Studies on Bone-Derived Calcium Phosphate Materials
In recent years, the development of composite biomaterials has been the subject of very intensive research. The elaboration of technology for manufacturing new biomaterials will allow their practical implementation and adaptation to changing market needs. One of the key components in the developed composite materials will be natural origin hydroxyapatite (HAp) and tricalcium phosphate (TCP) obtained from bone products. In this study, preparation and detailed characterization of bone-derived calcium phosphates as a component of biomaterial composites is proposed. This novel method of obtaining hydroxyapatite for biomedical applications allows the obtainment of a material with expected parameters. In this study, pork bones from meat cutting were subjected to a three-stage treatment: acid hydrolysis, initial calcination and proper calcination. In order to investigate the effect of lactic acid on the properties of the obtained materials, the preparation of a series of hydrolysis reactions with an increasing content of the hydrolysis reagent was assumed. Moreover, the third step of material preparation—proper calcination—was carried out at various temperature and time parameters. Subsequently, several experimental techniques were employed to investigate the expedient physicochemical properties of all calcium phosphate powders.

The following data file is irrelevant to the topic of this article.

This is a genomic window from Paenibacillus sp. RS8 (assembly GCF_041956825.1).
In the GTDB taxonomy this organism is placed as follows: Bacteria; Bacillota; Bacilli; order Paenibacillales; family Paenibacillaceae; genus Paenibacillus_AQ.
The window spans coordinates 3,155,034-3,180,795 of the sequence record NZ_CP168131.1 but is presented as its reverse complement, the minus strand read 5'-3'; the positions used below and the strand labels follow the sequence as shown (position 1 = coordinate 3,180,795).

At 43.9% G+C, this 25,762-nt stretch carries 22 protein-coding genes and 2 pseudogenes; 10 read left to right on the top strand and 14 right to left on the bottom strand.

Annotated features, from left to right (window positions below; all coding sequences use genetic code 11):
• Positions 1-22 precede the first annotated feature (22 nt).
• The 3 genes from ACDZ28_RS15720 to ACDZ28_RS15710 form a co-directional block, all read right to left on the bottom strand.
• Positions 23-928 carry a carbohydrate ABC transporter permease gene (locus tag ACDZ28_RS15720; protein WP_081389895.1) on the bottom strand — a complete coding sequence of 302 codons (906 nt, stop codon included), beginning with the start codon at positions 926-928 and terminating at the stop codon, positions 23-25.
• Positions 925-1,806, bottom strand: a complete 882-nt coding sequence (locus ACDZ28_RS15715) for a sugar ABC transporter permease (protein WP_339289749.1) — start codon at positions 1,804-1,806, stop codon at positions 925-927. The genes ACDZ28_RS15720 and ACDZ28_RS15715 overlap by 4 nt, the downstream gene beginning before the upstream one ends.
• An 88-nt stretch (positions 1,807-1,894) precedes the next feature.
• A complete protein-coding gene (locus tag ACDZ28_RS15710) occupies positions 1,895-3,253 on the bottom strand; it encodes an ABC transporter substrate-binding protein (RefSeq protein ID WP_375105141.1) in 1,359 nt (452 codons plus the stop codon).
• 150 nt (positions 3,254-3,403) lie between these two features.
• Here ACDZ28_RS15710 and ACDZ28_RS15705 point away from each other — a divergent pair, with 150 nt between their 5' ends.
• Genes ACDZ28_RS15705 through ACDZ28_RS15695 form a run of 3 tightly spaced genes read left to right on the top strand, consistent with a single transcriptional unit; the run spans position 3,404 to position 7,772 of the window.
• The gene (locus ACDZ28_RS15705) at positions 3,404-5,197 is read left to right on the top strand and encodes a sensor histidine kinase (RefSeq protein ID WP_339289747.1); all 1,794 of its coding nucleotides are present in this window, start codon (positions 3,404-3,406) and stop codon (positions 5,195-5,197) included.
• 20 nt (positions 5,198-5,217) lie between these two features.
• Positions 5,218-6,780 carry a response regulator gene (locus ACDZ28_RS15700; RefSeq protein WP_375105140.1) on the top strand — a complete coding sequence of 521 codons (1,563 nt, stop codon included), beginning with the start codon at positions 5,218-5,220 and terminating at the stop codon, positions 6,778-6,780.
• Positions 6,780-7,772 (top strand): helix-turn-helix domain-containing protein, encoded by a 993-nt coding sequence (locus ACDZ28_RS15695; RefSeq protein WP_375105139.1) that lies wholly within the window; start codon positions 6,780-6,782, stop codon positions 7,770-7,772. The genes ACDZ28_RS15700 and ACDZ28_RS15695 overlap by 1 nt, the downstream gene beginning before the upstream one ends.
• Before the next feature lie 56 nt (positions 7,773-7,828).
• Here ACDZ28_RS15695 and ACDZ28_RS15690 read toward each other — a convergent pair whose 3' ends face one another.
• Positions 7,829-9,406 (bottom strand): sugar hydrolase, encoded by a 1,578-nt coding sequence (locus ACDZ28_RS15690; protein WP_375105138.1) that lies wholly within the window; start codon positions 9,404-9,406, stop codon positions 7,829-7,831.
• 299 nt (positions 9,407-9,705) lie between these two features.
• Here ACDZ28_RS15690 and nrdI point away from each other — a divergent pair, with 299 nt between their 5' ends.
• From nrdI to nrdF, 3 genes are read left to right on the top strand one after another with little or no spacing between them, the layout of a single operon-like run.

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Document Type: Research Article
Publication date: 01 July 2017
This article was made available online on 02 March 2017 as a Fast Track article with title: "Studies on Bone-Derived Calcium Phosphate Materials".
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- The Journal of Renewable Materials (JRM) publishes high quality peer reviewed original research on macromolecules and additives obtained from renewable/biobased resources. Utilizing a multidisciplinary approach, JRM introduces cutting-edge research on biobased monomers, polymers, additives (both organic and inorganic), their blends and composites. It showcases both fundamental aspects and new applications for renewable materials. The fundamental theories and topics pertain to chemistry of biobased monomers, macromoners and polymers, their structure-property relationship, processing using sustainable methods, characterization (spectroscopic, morphological, thermal, mechanical, and rheological), bio and environmental degradation, and life cycle analysis. Demonstration of use of renewable materials and composites in applications including adhesives, bio and environmentally degradable structures, biomedicine, construction, electrical & electronics, mechanical, mendable and self-healing systems, optics, packaging, recycling, shape-memory, and stimulus responsive systems will be presented.
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